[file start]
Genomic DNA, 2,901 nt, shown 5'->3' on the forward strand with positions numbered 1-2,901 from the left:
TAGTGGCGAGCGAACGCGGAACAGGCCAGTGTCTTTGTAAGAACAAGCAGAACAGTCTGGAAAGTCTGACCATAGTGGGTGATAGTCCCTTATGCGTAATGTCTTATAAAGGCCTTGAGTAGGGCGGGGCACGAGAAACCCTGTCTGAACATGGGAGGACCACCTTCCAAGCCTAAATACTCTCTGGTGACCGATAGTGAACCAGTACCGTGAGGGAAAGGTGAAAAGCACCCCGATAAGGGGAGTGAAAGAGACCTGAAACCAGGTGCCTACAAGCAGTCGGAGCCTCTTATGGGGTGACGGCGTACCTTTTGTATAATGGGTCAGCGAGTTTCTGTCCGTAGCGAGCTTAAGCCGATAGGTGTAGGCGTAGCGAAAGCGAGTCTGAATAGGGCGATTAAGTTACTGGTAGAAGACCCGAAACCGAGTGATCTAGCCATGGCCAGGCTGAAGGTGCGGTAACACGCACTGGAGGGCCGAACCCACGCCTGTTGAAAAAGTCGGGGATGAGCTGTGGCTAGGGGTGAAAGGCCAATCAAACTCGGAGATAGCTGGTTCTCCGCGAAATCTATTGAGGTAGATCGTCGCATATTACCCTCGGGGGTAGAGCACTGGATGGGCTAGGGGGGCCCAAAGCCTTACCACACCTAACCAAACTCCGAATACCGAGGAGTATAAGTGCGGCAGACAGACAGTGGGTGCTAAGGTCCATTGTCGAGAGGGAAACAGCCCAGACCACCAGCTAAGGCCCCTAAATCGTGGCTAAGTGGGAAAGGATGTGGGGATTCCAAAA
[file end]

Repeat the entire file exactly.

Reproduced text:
Genomic DNA, 2,901 nt, shown 5'->3' on the forward strand with positions numbered 1-2,901 from the left:
TAGTGGCGAGCGAACGCGGAACAGGCCAGTGTCTTTGTAAGAACAAGCAGAACAGTCTGGAAAGTCTGACCATAGTGGGTGATAGTCCCTTATGCGTAATGTCTTATAAAGGCCTTGAGTAGGGCGGGGCACGAGAAACCCTGTCTGAACATGGGAGGACCACCTTCCAAGCCTAAATACTCTCTGGTGACCGATAGTGAACCAGTACCGTGAGGGAAAGGTGAAAAGCACCCCGATAAGGGGAGTGAAAGAGACCTGAAACCAGGTGCCTACAAGCAGTCGGAGCCTCTTATGGGGTGACGGCGTACCTTTTGTATAATGGGTCAGCGAGTTTCTGTCCGTAGCGAGCTTAAGCCGATAGGTGTAGGCGTAGCGAAAGCGAGTCTGAATAGGGCGATTAAGTTACTGGTAGAAGACCCGAAACCGAGTGATCTAGCCATGGCCAGGCTGAAGGTGCGGTAACACGCACTGGAGGGCCGAACCCACGCCTGTTGAAAAAGTCGGGGATGAGCTGTGGCTAGGGGTGAAAGGCCAATCAAACTCGGAGATAGCTGGTTCTCCGCGAAATCTATTGAGGTAGATCGTCGCATATTACCCTCGGGGGTAGAGCACTGGATGGGCTAGGGGGGCCCAAAGCCTTACCACACCTAACCAAACTCCGAATACCGAGGAGTATAAGTGCGGCAGACAGACAGTGGGTGCTAAGGTCCATTGTCGAGAGGGAAACAGCCCAGACCACCAGCTAAGGCCCCTAAATCGTGGCTAAGTGGGAAAGGATGTGGGGATTCCAAAA